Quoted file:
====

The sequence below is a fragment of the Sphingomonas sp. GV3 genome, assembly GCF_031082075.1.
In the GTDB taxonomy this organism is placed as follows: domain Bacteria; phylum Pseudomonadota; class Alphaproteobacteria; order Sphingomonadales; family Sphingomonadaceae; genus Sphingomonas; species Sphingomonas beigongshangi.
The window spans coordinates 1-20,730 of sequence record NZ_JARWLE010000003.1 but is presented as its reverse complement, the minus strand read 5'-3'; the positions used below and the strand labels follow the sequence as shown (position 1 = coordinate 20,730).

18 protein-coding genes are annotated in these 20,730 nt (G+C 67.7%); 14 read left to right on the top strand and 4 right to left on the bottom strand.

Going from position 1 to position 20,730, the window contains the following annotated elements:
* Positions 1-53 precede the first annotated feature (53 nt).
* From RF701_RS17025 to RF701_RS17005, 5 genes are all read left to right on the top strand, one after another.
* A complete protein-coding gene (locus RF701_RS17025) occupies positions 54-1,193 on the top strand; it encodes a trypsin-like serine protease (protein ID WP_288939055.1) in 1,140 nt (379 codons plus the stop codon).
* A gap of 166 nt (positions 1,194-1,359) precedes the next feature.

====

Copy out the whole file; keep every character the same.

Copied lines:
The sequence below is a fragment of the Sphingomonas sp. GV3 genome, assembly GCF_031082075.1.
In the GTDB taxonomy this organism is placed as follows: domain Bacteria; phylum Pseudomonadota; class Alphaproteobacteria; order Sphingomonadales; family Sphingomonadaceae; genus Sphingomonas; species Sphingomonas beigongshangi.
The window spans coordinates 1-20,730 of sequence record NZ_JARWLE010000003.1 but is presented as its reverse complement, the minus strand read 5'-3'; the positions used below and the strand labels follow the sequence as shown (position 1 = coordinate 20,730).

18 protein-coding genes are annotated in these 20,730 nt (G+C 67.7%); 14 read left to right on the top strand and 4 right to left on the bottom strand.

Going from position 1 to position 20,730, the window contains the following annotated elements:
* Positions 1-53 precede the first annotated feature (53 nt).
* From RF701_RS17025 to RF701_RS17005, 5 genes are all read left to right on the top strand, one after another.
* A complete protein-coding gene (locus RF701_RS17025) occupies positions 54-1,193 on the top strand; it encodes a trypsin-like serine protease (protein ID WP_288939055.1) in 1,140 nt (379 codons plus the stop codon).
* A gap of 166 nt (positions 1,194-1,359) precedes the next feature.